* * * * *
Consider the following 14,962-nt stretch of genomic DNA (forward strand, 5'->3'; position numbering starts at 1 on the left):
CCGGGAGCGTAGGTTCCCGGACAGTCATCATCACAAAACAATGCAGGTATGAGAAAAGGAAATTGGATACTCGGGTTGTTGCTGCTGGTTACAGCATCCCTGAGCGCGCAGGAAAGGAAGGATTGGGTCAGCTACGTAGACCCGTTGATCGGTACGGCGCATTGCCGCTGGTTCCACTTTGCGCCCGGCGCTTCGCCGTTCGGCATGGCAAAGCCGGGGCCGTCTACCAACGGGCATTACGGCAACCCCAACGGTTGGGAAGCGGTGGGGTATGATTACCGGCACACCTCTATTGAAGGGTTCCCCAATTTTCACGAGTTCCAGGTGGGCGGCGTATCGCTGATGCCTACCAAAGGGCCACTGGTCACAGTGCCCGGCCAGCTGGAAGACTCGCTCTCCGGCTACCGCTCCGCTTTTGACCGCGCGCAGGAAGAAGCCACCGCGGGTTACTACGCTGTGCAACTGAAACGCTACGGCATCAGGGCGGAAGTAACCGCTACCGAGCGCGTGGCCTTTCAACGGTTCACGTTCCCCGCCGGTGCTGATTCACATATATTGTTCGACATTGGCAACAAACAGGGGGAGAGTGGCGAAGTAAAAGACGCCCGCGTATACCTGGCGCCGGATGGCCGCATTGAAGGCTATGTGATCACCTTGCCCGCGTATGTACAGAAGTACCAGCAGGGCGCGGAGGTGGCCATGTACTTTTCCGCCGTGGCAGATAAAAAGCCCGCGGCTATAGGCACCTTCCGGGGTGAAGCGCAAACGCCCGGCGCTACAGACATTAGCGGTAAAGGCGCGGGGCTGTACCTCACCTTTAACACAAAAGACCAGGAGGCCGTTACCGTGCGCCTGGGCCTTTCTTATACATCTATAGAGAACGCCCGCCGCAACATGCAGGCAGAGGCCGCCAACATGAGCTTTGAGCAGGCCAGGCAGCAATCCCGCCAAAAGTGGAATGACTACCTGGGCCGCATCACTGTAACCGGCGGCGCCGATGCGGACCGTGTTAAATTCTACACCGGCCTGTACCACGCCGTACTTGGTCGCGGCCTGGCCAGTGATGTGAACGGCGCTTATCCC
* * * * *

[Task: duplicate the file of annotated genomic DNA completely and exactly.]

Consider the following 14,962-nt stretch of genomic DNA (forward strand, 5'->3'; position numbering starts at 1 on the left):
CCGGGAGCGTAGGTTCCCGGACAGTCATCATCACAAAACAATGCAGGTATGAGAAAAGGAAATTGGATACTCGGGTTGTTGCTGCTGGTTACAGCATCCCTGAGCGCGCAGGAAAGGAAGGATTGGGTCAGCTACGTAGACCCGTTGATCGGTACGGCGCATTGCCGCTGGTTCCACTTTGCGCCCGGCGCTTCGCCGTTCGGCATGGCAAAGCCGGGGCCGTCTACCAACGGGCATTACGGCAACCCCAACGGTTGGGAAGCGGTGGGGTATGATTACCGGCACACCTCTATTGAAGGGTTCCCCAATTTTCACGAGTTCCAGGTGGGCGGCGTATCGCTGATGCCTACCAAAGGGCCACTGGTCACAGTGCCCGGCCAGCTGGAAGACTCGCTCTCCGGCTACCGCTCCGCTTTTGACCGCGCGCAGGAAGAAGCCACCGCGGGTTACTACGCTGTGCAACTGAAACGCTACGGCATCAGGGCGGAAGTAACCGCTACCGAGCGCGTGGCCTTTCAACGGTTCACGTTCCCCGCCGGTGCTGATTCACATATATTGTTCGACATTGGCAACAAACAGGGGGAGAGTGGCGAAGTAAAAGACGCCCGCGTATACCTGGCGCCGGATGGCCGCATTGAAGGCTATGTGATCACCTTGCCCGCGTATGTACAGAAGTACCAGCAGGGCGCGGAGGTGGCCATGTACTTTTCCGCCGTGGCAGATAAAAAGCCCGCGGCTATAGGCACCTTCCGGGGTGAAGCGCAAACGCCCGGCGCTACAGACATTAGCGGTAAAGGCGCGGGGCTGTACCTCACCTTTAACACAAAAGACCAGGAGGCCGTTACCGTGCGCCTGGGCCTTTCTTATACATCTATAGAGAACGCCCGCCGCAACATGCAGGCAGAGGCCGCCAACATGAGCTTTGAGCAGGCCAGGCAGCAATCCCGCCAAAAGTGGAATGACTACCTGGGCCGCATCACTGTAACCGGCGGCGCCGATGCGGACCGTGTTAAATTCTACACCGGCCTGTACCACGCCGTACTTGGTCGCGGCCTGGCCAGTGATGTGAACGGCGCTTATCCC